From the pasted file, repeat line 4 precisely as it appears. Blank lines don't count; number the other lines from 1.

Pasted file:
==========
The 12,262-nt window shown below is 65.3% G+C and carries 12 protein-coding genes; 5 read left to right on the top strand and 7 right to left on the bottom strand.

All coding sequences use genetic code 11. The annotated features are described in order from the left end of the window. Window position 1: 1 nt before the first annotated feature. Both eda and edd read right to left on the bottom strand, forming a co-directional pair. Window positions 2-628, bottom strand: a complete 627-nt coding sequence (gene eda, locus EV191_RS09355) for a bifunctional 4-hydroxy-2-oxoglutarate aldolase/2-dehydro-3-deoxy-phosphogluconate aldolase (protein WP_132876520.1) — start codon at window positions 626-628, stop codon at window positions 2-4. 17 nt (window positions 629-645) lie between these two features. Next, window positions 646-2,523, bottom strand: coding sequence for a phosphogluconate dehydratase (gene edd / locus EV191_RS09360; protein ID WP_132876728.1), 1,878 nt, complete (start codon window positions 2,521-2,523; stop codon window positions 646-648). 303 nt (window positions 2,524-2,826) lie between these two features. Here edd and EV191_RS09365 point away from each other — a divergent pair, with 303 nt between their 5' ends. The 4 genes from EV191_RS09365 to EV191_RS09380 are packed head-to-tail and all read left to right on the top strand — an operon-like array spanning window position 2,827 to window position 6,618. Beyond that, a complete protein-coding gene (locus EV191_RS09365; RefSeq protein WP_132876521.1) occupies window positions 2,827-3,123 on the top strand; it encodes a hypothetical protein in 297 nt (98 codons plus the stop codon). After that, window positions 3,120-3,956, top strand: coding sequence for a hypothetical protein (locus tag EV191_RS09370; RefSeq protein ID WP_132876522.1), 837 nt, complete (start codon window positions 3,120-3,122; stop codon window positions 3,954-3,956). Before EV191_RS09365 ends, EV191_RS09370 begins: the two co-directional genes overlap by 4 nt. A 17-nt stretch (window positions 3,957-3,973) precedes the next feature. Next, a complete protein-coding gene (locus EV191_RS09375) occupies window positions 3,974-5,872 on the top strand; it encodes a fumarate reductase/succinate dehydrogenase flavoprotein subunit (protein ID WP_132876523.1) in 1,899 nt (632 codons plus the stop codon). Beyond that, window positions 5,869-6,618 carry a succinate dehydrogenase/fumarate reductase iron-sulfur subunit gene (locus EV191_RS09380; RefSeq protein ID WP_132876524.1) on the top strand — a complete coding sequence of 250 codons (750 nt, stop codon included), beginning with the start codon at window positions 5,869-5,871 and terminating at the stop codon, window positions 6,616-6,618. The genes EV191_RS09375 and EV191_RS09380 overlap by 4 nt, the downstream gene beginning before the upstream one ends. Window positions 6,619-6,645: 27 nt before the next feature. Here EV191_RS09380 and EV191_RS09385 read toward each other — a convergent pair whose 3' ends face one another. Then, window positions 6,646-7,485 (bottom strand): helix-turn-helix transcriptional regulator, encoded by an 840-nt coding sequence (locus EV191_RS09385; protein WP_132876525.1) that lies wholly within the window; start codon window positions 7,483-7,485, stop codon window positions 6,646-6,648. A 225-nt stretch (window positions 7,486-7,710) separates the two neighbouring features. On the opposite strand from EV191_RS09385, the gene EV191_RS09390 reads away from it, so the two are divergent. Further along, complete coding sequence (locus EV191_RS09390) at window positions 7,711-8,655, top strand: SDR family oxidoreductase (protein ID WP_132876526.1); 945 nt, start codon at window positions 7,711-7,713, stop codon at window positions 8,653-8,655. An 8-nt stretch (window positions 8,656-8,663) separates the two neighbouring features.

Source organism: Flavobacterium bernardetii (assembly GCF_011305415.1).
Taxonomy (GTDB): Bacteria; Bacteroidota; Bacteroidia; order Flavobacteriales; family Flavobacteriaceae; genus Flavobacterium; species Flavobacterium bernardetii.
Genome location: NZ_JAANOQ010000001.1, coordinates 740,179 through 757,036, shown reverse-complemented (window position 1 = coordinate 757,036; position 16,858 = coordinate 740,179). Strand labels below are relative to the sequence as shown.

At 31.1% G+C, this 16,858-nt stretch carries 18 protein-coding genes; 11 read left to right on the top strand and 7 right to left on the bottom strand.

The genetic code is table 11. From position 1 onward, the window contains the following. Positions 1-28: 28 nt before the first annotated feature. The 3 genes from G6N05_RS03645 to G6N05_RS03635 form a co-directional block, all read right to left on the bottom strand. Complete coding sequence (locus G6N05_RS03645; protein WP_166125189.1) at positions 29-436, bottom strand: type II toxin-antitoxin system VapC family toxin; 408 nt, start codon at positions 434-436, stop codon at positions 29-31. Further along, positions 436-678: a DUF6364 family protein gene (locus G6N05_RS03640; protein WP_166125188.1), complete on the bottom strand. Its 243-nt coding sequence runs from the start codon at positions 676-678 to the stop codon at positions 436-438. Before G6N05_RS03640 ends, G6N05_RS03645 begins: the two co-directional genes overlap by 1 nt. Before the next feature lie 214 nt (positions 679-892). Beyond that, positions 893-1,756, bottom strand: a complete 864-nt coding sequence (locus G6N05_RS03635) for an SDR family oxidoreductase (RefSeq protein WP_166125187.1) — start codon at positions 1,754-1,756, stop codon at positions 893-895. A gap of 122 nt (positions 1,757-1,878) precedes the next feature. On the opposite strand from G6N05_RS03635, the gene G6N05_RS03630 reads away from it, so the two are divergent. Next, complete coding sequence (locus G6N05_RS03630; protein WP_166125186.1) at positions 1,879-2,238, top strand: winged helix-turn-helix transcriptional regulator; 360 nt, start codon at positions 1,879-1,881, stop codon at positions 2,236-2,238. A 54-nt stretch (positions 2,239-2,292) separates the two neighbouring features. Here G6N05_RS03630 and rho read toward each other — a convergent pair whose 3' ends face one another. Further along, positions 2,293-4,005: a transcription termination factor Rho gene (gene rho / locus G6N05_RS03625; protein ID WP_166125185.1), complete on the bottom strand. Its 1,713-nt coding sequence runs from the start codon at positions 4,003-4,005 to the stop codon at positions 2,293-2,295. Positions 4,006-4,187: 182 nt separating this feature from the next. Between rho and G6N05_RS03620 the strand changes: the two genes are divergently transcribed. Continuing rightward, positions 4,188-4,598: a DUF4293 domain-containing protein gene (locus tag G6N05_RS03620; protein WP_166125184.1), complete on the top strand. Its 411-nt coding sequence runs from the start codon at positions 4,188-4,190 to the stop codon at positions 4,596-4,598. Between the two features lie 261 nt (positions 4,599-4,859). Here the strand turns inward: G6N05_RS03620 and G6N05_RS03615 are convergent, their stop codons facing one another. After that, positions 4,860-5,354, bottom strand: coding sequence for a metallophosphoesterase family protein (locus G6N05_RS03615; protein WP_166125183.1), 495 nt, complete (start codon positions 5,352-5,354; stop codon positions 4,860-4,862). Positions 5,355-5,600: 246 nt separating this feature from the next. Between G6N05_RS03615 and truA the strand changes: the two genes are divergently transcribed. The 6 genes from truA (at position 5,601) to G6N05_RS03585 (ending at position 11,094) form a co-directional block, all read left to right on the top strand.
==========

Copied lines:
Taxonomy (GTDB): Bacteria; Bacteroidota; Bacteroidia; order Flavobacteriales; family Flavobacteriaceae; genus Flavobacterium; species Flavobacterium bernardetii.